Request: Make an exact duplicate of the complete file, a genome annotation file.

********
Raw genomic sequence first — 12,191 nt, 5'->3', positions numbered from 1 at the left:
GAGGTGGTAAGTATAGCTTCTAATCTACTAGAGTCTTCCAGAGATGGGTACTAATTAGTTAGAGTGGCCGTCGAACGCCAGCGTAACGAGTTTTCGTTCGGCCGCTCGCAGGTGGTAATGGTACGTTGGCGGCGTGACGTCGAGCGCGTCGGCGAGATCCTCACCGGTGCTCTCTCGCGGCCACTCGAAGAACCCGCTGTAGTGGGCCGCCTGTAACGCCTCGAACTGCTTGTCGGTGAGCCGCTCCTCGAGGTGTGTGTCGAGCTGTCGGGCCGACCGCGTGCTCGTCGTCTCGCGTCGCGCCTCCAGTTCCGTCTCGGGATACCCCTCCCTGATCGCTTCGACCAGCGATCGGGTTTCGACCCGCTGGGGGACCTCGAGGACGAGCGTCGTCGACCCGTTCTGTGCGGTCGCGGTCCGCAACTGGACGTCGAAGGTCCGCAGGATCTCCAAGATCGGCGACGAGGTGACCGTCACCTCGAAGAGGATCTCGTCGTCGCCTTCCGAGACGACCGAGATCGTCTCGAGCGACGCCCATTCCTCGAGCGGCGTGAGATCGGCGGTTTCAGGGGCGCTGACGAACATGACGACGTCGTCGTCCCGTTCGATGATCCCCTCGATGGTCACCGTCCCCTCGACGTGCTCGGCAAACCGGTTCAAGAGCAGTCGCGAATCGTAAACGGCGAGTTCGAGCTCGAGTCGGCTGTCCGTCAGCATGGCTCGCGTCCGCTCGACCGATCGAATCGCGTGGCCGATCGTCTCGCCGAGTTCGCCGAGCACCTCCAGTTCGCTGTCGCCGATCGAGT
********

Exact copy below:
Raw genomic sequence first — 12,191 nt, 5'->3', positions numbered from 1 at the left:
GAGGTGGTAAGTATAGCTTCTAATCTACTAGAGTCTTCCAGAGATGGGTACTAATTAGTTAGAGTGGCCGTCGAACGCCAGCGTAACGAGTTTTCGTTCGGCCGCTCGCAGGTGGTAATGGTACGTTGGCGGCGTGACGTCGAGCGCGTCGGCGAGATCCTCACCGGTGCTCTCTCGCGGCCACTCGAAGAACCCGCTGTAGTGGGCCGCCTGTAACGCCTCGAACTGCTTGTCGGTGAGCCGCTCCTCGAGGTGTGTGTCGAGCTGTCGGGCCGACCGCGTGCTCGTCGTCTCGCGTCGCGCCTCCAGTTCCGTCTCGGGATACCCCTCCCTGATCGCTTCGACCAGCGATCGGGTTTCGACCCGCTGGGGGACCTCGAGGACGAGCGTCGTCGACCCGTTCTGTGCGGTCGCGGTCCGCAACTGGACGTCGAAGGTCCGCAGGATCTCCAAGATCGGCGACGAGGTGACCGTCACCTCGAAGAGGATCTCGTCGTCGCCTTCCGAGACGACCGAGATCGTCTCGAGCGACGCCCATTCCTCGAGCGGCGTGAGATCGGCGGTTTCAGGGGCGCTGACGAACATGACGACGTCGTCGTCCCGTTCGATGATCCCCTCGATGGTCACCGTCCCCTCGACGTGCTCGGCAAACCGGTTCAAGAGCAGTCGCGAATCGTAAACGGCGAGTTCGAGCTCGAGTCGGCTGTCCGTCAGCATGGCTCGCGTCCGCTCGACCGATCGAATCGCGTGGCCGATCGTCTCGCCGAGTTCGCCGAGCACCTCCAGTTCGCTGTCGCCGATCGAGT